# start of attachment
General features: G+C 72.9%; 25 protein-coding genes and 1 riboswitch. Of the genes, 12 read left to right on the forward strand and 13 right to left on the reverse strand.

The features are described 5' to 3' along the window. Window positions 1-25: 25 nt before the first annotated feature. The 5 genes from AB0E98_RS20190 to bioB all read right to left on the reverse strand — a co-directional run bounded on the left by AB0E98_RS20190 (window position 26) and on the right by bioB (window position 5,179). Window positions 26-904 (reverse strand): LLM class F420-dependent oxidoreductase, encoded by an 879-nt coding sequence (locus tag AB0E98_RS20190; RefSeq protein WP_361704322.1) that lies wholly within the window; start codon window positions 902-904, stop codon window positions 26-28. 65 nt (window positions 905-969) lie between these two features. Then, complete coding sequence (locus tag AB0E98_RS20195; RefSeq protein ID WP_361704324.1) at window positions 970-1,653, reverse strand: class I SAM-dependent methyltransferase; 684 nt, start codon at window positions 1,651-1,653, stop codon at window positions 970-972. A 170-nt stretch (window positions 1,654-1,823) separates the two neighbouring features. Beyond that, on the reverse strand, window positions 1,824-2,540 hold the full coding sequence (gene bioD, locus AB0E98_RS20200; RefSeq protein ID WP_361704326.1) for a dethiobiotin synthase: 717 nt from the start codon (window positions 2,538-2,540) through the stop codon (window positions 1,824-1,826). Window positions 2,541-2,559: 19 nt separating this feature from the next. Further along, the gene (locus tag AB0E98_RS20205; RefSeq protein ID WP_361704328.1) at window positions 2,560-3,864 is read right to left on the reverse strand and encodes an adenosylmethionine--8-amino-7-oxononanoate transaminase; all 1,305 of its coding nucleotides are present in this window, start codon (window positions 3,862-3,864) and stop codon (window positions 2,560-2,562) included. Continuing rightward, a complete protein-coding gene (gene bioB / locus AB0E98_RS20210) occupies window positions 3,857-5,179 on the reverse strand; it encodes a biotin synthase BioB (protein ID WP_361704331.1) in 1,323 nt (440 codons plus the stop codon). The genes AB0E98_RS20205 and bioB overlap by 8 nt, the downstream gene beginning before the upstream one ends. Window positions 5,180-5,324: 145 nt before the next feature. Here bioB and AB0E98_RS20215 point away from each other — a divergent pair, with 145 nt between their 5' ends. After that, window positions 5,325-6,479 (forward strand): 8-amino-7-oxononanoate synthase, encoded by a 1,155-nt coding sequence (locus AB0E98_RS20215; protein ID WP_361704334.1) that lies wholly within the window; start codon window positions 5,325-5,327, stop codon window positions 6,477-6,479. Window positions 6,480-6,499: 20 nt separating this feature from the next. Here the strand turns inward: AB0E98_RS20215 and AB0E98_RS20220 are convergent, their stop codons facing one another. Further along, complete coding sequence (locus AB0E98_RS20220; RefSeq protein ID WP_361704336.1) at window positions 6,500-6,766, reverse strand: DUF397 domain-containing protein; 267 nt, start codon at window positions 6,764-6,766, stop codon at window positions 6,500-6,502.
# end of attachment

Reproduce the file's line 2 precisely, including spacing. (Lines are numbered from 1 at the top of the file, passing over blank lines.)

The features are described 5' to 3' along the window. Window positions 1-25: 25 nt before the first annotated feature. The 5 genes from AB0E98_RS20190 to bioB all read right to left on the reverse strand — a co-directional run bounded on the left by AB0E98_RS20190 (window position 26) and on the right by bioB (window position 5,179). Window positions 26-904 (reverse strand): LLM class F420-dependent oxidoreductase, encoded by an 879-nt coding sequence (locus tag AB0E98_RS20190; RefSeq protein WP_361704322.1) that lies wholly within the window; start codon window positions 902-904, stop codon window positions 26-28. 65 nt (window positions 905-969) lie between these two features. Then, complete coding sequence (locus tag AB0E98_RS20195; RefSeq protein ID WP_361704324.1) at window positions 970-1,653, reverse strand: class I SAM-dependent methyltransferase; 684 nt, start codon at window positions 1,651-1,653, stop codon at window positions 970-972. A 170-nt stretch (window positions 1,654-1,823) separates the two neighbouring features. Beyond that, on the reverse strand, window positions 1,824-2,540 hold the full coding sequence (gene bioD, locus AB0E98_RS20200; RefSeq protein ID WP_361704326.1) for a dethiobiotin synthase: 717 nt from the start codon (window positions 2,538-2,540) through the stop codon (window positions 1,824-1,826). Window positions 2,541-2,559: 19 nt separating this feature from the next. Further along, the gene (locus tag AB0E98_RS20205; RefSeq protein ID WP_361704328.1) at window positions 2,560-3,864 is read right to left on the reverse strand and encodes an adenosylmethionine--8-amino-7-oxononanoate transaminase; all 1,305 of its coding nucleotides are present in this window, start codon (window positions 3,862-3,864) and stop codon (window positions 2,560-2,562) included. Continuing rightward, a complete protein-coding gene (gene bioB / locus AB0E98_RS20210) occupies window positions 3,857-5,179 on the reverse strand; it encodes a biotin synthase BioB (protein ID WP_361704331.1) in 1,323 nt (440 codons plus the stop codon). The genes AB0E98_RS20205 and bioB overlap by 8 nt, the downstream gene beginning before the upstream one ends. Window positions 5,180-5,324: 145 nt before the next feature. Here bioB and AB0E98_RS20215 point away from each other — a divergent pair, with 145 nt between their 5' ends. After that, window positions 5,325-6,479 (forward strand): 8-amino-7-oxononanoate synthase, encoded by a 1,155-nt coding sequence (locus AB0E98_RS20215; protein ID WP_361704334.1) that lies wholly within the window; start codon window positions 5,325-5,327, stop codon window positions 6,477-6,479. Window positions 6,480-6,499: 20 nt separating this feature from the next. Here the strand turns inward: AB0E98_RS20215 and AB0E98_RS20220 are convergent, their stop codons facing one another. Further along, complete coding sequence (locus AB0E98_RS20220; RefSeq protein ID WP_361704336.1) at window positions 6,500-6,766, reverse strand: DUF397 domain-containing protein; 267 nt, start codon at window positions 6,764-6,766, stop codon at window positions 6,500-6,502.